Researchers have discovered stone tools
in Norfolk which suggest early humans
arrived in Britain nearly a million
years ago - or even earlier.

The find, published in the journal Nature,
pushes back the timeline of the first
humans in what is now the UK by
several hundred thousand years.

Environmental data suggests that temperatures
were relatively cool so the early Britons may
have been among the first humans to use
controlled fire to keep warm. They may
also have been some of the earliest
humans to wear fur clothing.

At the time there was a land bridge connecting
what is now southern Britain with
continental Europe (below).

There are no early human remains, but the researchers
speculate that the most likely species was Homo
antecessor, more commonly - and possibly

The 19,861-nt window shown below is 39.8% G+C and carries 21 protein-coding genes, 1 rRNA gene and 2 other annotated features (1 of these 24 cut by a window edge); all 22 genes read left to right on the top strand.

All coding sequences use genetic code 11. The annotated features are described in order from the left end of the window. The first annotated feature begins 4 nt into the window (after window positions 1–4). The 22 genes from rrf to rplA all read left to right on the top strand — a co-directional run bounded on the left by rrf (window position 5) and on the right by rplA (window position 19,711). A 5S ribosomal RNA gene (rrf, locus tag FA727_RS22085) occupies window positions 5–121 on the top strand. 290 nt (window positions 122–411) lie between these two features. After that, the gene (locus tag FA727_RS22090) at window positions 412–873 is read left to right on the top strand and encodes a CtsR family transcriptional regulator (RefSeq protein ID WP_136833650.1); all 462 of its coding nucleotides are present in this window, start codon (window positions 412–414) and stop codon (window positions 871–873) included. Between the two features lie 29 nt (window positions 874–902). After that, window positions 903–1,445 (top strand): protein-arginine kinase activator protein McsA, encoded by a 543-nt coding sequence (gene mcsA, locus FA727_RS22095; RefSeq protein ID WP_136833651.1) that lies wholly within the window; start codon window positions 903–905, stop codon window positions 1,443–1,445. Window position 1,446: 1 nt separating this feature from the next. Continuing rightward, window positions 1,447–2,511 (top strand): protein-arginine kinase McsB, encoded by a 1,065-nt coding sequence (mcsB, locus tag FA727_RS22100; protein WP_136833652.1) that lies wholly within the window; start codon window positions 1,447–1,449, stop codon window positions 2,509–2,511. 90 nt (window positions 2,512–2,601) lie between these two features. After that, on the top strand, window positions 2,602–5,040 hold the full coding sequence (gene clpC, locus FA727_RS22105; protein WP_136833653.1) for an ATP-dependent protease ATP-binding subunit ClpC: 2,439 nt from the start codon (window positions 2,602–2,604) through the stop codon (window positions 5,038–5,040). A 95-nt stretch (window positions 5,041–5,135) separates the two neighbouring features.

appropriately - known as "Pioneer Man".

Remains of the species have been found in the
Atapuerca region of northern Spain, and dated
to 0.8-1.2 million years ago. So they could
well have been in Britain at around that
time, according to Professor Chris Stringer
of the Natural History Museum in London.

"If the climate was good and the land bridge
was there, there's no real reason they
couldn't have come here as far back
as 1.2 million years ago,"
he told BBC News.

Pioneer Man was much like our own species:
he walked upright, used tools and was a
hunter gatherer. But physically the species
looked rather different. They had a smaller
brain, strong brow ridges and big teeth,
with some primitive features such as
a flat face and no prominent
chin on the lower jaw.

Pioneer man was eventually wiped out by an
Ice Age. These occurred about every 100,000
years, and each time that happened Britain
was depopulated. As conditions became
more benign, a new group of humans arrived.
There were at least eight different waves
of people who died out before the
last wave which is the one
that survives today.

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